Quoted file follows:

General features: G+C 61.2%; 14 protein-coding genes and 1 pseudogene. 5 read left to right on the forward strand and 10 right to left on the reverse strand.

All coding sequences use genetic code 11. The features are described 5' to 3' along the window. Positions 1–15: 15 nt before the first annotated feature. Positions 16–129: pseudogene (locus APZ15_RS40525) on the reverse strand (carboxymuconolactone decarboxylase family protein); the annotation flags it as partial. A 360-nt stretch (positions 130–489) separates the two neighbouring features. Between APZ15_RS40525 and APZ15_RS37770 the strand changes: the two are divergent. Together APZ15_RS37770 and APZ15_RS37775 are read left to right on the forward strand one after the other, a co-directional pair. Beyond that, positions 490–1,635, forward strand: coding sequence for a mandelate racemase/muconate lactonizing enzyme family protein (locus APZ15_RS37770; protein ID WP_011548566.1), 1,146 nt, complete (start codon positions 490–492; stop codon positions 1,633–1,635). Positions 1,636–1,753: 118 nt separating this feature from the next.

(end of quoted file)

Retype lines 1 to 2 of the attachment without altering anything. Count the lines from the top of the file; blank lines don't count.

General features: G+C 61.2%; 14 protein-coding genes and 1 pseudogene. 5 read left to right on the forward strand and 10 right to left on the reverse strand.

All coding sequences use genetic code 11. The features are described 5' to 3' along the window. Positions 1–15: 15 nt before the first annotated feature. Positions 16–129: pseudogene (locus APZ15_RS40525) on the reverse strand (carboxymuconolactone decarboxylase family protein); the annotation flags it as partial. A 360-nt stretch (positions 130–489) separates the two neighbouring features. Between APZ15_RS40525 and APZ15_RS37770 the strand changes: the two are divergent. Together APZ15_RS37770 and APZ15_RS37775 are read left to right on the forward strand one after the other, a co-directional pair. Beyond that, positions 490–1,635, forward strand: coding sequence for a mandelate racemase/muconate lactonizing enzyme family protein (locus APZ15_RS37770; protein ID WP_011548566.1), 1,146 nt, complete (start codon positions 490–492; stop codon positions 1,633–1,635). Positions 1,636–1,753: 118 nt separating this feature from the next.